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Larger small businesses receive more financing

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Although banks have begun to increase their lending to small businesses, larger, stronger small businesses reportedly are the ones typically receiving loans and lines of credit, according to The Wall Street Journal.

As money from small-business banks goes to the "big" small businesses, the smallest companies—with less than $1 million in annual revenue—have not been recovering at the same pace.

During the first six months of 2010, small businesses that were most successful in obtaining financing had positive revenue growth, a five-year track record or used 2008 profits to help survive the credit crunch.

Banks say the health of a company's industry is a factor when they are lending. Some lend mainly to industries that don't depend on discretionary consumer spending, such as physicians or engineering firms. Those in industries such as the restaurant industry are having a more difficult time obtaining lending and say banks are being too picky about borrowers' revenues and industries.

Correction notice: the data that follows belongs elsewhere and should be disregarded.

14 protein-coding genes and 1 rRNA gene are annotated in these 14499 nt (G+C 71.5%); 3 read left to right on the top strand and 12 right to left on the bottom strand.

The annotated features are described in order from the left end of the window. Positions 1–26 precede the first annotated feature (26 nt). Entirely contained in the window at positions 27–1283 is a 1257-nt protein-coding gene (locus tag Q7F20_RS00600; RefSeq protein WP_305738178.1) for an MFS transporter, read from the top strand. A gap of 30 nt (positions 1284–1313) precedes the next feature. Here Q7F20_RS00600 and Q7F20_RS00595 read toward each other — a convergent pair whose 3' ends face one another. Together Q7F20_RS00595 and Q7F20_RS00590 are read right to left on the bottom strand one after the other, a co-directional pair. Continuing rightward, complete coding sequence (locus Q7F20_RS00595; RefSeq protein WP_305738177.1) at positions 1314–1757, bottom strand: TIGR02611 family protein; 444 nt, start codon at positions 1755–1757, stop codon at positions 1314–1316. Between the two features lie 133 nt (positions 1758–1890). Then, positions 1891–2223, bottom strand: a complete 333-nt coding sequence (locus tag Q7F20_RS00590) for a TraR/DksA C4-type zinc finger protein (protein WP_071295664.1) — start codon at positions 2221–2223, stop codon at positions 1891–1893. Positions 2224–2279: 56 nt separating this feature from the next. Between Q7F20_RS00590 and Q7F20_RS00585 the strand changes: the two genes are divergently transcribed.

Federal Reserve data shows demand is strong with 59 percent of business owners trying to obtain financing during the first six months of 2010; however, applicant quality is weaker.

Marc Bernstein, head of San Francisco-based Wells Fargo's small-business division, says the broadest problem regarding extending credit is business owners still are trying to pay off debt they accrued before the recession.

"I don't want to hear anybody tell me banks don't want to make small-business loans," Bernstein says. "We really are stretching as far as we prudently can stretch to approve as many as we can. We have an obligation to make sure they are repaid."


11/10/2010

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